The Employment Appeal Tribunal (EAT) has held in Garside and Laycock Ltd v Booth (UKEAT/0003/11) that when determining whether a dismissal for "some other substantial reason" (SOSR) is fair in the context of unilateral changes to an employee's terms and conditions, the Employment Tribunal should not consider whether the employee's refusal to accept the change was reasonable, but instead whether the employer acted reasonably in treating the refusal to accept a pay cut as a sufficient reason for dismissal.

Mr Booth was employed by Garside for 7 years. The company experienced financial difficulties and asked its employees to accept a 5% pay cut.  Mr Booth was in a minority of employees who refused to accept the new terms and conditions and his employment was terminated.  His unfair dismissal claim was successful, but this was overturned on appeal.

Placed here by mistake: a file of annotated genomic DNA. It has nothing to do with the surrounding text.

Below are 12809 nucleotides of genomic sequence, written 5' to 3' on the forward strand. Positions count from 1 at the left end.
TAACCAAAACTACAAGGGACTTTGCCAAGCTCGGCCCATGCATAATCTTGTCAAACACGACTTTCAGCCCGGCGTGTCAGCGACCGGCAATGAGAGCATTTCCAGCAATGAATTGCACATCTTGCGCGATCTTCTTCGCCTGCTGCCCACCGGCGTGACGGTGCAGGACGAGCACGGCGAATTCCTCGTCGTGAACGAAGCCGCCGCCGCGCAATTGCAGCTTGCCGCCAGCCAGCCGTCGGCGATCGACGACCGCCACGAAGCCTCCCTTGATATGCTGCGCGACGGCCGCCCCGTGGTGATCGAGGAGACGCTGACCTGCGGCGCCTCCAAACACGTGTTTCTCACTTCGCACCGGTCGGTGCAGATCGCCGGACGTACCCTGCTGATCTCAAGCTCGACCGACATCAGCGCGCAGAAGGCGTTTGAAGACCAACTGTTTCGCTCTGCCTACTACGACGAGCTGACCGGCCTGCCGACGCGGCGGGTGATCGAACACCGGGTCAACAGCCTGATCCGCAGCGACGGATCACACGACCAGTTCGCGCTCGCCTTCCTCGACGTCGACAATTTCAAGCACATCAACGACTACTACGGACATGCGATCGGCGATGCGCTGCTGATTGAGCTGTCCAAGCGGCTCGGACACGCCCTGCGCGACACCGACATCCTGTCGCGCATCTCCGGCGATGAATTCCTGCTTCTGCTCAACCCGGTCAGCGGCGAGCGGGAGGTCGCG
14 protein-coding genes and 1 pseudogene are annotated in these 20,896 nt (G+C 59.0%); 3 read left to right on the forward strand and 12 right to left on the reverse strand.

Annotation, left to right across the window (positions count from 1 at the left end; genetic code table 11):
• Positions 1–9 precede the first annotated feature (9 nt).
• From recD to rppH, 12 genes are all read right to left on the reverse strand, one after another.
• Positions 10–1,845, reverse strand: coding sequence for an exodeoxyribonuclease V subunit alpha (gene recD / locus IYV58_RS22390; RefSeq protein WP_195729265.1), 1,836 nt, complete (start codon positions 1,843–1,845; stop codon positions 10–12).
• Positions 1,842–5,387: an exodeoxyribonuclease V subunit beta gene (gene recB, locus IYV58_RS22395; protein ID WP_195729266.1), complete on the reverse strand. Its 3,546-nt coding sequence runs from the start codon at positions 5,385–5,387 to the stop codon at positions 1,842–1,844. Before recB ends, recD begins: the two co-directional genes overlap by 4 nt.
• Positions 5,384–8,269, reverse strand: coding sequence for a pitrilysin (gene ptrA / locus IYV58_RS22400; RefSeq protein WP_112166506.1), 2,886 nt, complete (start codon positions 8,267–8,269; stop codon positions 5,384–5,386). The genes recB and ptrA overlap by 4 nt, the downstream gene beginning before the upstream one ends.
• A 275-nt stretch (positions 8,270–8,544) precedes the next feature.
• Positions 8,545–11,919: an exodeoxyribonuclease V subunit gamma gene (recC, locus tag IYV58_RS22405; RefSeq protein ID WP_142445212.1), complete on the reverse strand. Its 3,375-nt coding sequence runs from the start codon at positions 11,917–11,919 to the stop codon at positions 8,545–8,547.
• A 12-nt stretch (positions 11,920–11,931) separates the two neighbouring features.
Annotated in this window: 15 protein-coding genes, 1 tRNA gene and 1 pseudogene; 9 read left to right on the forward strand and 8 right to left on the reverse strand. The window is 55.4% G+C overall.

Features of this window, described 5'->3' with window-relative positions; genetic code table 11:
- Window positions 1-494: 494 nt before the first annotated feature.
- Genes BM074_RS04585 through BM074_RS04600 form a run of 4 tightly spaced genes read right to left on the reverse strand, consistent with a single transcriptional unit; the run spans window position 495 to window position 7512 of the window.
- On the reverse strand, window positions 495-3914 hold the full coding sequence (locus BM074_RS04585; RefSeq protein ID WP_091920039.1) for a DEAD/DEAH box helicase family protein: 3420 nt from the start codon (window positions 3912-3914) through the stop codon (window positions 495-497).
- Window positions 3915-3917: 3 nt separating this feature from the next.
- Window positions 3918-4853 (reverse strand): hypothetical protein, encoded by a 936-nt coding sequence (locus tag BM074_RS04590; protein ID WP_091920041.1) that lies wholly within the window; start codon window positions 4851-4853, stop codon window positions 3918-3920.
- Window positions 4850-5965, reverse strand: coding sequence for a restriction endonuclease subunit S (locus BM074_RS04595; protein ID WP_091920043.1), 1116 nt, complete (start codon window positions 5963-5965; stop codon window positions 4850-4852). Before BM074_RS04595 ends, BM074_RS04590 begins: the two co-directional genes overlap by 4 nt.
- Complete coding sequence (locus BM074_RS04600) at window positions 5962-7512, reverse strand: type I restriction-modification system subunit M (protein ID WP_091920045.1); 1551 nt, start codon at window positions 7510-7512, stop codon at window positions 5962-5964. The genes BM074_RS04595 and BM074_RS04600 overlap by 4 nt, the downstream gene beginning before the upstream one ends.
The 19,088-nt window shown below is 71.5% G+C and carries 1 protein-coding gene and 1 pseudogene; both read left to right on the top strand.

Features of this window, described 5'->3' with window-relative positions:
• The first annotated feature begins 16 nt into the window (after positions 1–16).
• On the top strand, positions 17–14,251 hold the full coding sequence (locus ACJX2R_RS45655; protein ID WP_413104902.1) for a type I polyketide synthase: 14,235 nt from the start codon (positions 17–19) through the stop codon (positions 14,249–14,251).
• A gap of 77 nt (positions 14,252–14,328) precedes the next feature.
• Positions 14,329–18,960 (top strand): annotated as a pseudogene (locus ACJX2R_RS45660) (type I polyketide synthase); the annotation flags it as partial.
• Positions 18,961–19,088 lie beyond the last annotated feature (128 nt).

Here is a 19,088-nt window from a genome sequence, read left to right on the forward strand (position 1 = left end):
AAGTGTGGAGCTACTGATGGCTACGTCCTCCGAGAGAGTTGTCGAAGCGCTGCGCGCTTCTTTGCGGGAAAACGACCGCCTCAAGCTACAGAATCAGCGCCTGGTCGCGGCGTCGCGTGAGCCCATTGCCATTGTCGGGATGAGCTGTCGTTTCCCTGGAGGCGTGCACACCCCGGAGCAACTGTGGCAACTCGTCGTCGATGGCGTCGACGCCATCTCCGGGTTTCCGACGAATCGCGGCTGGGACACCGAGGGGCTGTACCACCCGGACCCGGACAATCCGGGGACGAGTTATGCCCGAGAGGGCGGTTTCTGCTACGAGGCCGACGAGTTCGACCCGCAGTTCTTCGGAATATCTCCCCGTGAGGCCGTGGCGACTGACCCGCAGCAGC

The EAT found that the Tribunal had erroneously applied a test rejected in Catamaran Cruises Ltd v Williams and others [1994], namely that an employer may only offer less favourable terms and conditions if the survival of its business depended on it.  Instead, the focus in such SOSR cases should be the reasonableness of the employer's decision to dismiss, not the reasonableness of the employee's refusal of the change.  This would involve consideration of the employer's size and administrative sources, as well as other matters such as whether management have also been subjected to the same changes.